Hunter Creek condos test $1M mark
ASPEN Sales at the Hunter Creek Condominiums, long regarded as an enclave of affordable living in Aspen, are poised to top the million-dollar mark.Two three-bedroom units are on the market with asking prices higher than $1 million. The highest sale there up until now was for $810,000, Hunter Creek Properties manager Jennifer Bennett said Thursday.Prices at Hunter Creek have been “rising dramatically, just like everything else in town,” Bennett said.Jill Shore, a real estate agent with Joshua and Co., has listed her Hunter Creek condominium for $1.1 million. She considers it the best value in town for a three-bedroom condo. It’s nearly impossible to find another unit with that many bedrooms for less than $2 million, Shore said.Her home of 20 years has a luxurious master bedroom that is as large as the living room, according to her advertisement. She put in wood floors, and refurbished the bathroom and kitchen.Shore said Hunter Creek is attractive because it has a large swimming pool, tennis courts, lots of parking and convenient bus service. It’s also within easy walking distance to downtown Aspen.Shore said she is confident the unit will sell for more than $1 million, given the soaring prices throughout the Roaring Fork Valley. She has established record sales prices in Hunter Creek before. Shore said she sold a Hunter Creek unit for a then-record price of $375,000 “at least 10 or 12 years ago.”There are 295 condominiums at Hunter Creek, of which 217 are free-market units with no restrictions on sales prices. The remaining 78 are part of the affordable housing inventory, so they have restrictions on selling prices, and buyers must qualify under asset and income limits.The condo complex was built in 1972 and underwent a major remodel in 1984.The condos listed for more than $1 million are free-market units. In addition to Shore’s residence, another unit is on the market for $1,199,000.Bennett concurred that it is a matter of time before sales top $1 million at Hunter Creek.A handful of one-bedroom condos have sat on the market for around $575,000 without selling. Bennett said real estate agents told her “at these prices, people are going downvalley” where they can get a house and a yard.The opposite scenario exists with two-bedroom, two-bathroom condos. Demand has pushed the price for those into the $750,000 to $800,000 range.”I could sell them all day long,” Bennett said.The problem is, there is no inventory. None of the current owners are willing to part with them “because they don’t have anywhere to go” in the upper valley even if they sold at that hefty price, she said. Many of the Hunter Creek homeowners like living there so much they are unwilling to sell at any price, according to Bennett.”The homeowners here feel like they’ve got a little slice of heaven,” she said.Scott Condon’s e-mail address is email@example.com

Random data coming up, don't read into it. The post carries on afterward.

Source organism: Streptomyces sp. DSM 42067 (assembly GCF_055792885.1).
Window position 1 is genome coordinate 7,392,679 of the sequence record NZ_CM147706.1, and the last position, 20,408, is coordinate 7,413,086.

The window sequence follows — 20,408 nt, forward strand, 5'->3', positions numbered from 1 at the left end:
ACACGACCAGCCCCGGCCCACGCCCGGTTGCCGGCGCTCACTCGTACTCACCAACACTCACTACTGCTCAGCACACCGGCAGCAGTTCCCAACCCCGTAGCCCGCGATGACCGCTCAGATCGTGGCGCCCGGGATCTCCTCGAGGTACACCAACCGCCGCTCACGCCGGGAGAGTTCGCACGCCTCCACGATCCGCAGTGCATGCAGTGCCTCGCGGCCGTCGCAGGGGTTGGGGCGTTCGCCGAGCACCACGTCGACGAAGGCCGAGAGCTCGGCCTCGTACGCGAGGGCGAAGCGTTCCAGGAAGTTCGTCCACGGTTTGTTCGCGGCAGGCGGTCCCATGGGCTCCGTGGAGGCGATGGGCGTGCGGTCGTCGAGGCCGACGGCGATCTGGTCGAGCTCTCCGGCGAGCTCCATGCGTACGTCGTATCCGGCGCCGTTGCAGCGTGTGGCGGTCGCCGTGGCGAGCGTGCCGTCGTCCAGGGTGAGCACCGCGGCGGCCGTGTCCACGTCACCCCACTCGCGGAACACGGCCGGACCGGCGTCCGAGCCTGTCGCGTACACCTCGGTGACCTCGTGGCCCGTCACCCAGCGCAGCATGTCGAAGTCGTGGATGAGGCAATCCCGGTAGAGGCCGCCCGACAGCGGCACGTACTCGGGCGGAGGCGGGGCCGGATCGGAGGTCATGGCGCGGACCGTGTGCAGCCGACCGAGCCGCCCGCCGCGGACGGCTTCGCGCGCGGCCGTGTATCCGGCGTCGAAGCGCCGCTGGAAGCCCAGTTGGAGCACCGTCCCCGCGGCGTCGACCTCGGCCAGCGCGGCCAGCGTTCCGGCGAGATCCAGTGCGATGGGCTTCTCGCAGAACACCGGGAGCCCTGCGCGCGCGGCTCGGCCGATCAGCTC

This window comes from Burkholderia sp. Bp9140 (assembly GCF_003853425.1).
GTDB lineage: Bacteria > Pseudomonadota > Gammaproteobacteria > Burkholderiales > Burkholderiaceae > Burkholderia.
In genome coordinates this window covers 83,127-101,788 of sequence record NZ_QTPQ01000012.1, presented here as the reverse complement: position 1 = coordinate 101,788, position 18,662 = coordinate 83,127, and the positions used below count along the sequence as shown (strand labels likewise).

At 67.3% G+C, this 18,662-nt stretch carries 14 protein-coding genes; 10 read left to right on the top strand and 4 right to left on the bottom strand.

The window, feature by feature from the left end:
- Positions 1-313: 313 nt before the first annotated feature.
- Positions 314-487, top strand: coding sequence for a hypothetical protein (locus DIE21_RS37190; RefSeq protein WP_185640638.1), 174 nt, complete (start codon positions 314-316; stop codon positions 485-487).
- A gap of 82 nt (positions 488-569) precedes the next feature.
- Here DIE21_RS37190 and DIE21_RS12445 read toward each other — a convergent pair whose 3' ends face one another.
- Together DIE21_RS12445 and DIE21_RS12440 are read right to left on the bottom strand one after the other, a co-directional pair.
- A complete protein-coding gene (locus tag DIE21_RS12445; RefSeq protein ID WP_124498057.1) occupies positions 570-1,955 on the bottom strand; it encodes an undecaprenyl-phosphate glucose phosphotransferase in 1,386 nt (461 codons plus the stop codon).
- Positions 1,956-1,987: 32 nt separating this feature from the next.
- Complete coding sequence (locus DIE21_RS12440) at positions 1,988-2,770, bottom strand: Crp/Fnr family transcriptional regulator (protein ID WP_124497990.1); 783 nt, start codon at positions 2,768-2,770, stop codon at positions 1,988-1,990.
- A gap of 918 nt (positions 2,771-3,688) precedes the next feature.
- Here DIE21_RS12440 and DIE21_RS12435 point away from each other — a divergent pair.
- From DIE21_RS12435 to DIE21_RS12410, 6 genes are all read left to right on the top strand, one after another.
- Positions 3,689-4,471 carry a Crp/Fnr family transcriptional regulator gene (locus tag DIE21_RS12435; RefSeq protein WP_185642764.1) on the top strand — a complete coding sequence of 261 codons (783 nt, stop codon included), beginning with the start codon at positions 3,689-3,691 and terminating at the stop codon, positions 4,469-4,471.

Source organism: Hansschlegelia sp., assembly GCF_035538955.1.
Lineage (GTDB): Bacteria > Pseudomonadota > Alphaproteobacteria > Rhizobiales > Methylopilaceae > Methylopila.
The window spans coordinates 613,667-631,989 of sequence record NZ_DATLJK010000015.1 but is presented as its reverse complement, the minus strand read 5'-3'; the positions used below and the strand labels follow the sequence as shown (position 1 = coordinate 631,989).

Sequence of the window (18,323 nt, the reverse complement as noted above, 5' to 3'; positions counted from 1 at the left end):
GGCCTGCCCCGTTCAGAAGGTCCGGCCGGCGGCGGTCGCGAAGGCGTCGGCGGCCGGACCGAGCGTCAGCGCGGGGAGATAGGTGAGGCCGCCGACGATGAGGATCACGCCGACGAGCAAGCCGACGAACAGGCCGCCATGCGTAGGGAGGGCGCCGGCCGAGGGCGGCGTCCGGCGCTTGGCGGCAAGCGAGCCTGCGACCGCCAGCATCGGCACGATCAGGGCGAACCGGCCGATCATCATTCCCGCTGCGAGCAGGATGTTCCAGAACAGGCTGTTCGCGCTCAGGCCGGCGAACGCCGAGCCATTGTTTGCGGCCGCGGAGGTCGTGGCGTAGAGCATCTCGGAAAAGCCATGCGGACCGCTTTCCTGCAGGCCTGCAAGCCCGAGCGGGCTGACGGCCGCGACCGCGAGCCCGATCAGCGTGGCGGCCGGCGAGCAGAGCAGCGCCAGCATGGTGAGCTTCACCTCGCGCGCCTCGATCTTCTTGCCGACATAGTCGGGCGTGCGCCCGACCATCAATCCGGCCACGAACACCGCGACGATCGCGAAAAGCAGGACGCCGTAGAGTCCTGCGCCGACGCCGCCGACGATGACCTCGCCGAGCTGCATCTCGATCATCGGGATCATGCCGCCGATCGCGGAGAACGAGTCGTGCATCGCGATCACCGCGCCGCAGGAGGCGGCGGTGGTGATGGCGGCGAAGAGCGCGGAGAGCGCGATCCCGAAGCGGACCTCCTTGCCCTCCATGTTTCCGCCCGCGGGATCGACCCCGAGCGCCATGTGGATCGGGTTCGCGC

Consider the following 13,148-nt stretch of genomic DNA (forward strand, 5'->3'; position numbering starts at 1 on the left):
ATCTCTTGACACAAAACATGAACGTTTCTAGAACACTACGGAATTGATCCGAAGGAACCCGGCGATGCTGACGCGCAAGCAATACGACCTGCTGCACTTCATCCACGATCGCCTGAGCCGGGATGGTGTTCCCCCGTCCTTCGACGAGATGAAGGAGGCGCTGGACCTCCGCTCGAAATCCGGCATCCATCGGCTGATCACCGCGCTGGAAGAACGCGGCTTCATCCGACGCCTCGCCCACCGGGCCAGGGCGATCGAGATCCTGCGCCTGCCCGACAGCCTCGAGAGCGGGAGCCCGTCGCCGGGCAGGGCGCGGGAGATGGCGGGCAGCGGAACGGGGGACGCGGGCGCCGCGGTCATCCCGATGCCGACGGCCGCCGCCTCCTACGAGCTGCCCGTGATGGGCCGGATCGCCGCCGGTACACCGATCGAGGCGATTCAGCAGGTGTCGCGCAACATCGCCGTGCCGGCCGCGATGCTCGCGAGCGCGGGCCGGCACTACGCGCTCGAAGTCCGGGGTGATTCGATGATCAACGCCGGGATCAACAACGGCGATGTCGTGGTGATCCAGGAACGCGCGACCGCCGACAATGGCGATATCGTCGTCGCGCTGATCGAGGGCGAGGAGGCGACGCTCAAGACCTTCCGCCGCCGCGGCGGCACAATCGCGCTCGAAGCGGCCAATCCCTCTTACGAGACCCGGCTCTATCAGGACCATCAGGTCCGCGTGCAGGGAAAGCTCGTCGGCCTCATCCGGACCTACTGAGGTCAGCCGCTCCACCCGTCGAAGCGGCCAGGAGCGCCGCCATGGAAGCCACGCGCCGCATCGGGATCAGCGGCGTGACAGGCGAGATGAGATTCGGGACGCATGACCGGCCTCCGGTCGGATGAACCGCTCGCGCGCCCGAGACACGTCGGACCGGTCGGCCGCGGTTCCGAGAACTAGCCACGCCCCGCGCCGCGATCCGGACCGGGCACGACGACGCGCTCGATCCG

Support Local Journalism
Support Local Journalism
Readers around Aspen and Snowmass Village make the Aspen Times’ work possible. Your financial contribution supports our efforts to deliver quality, locally relevant journalism.
Now more than ever, your support is critical to help us keep our community informed about the evolving coronavirus pandemic and the impact it is having locally. Every contribution, however large or small, will make a difference.
Each donation will be used exclusively for the development and creation of increased news coverage.
Start a dialogue, stay on topic and be civil.
If you don't follow the rules, your comment may be deleted.
User Legend: Moderator Trusted User
In 1895, the fad sweeping Aspen for women was to dye their hair red.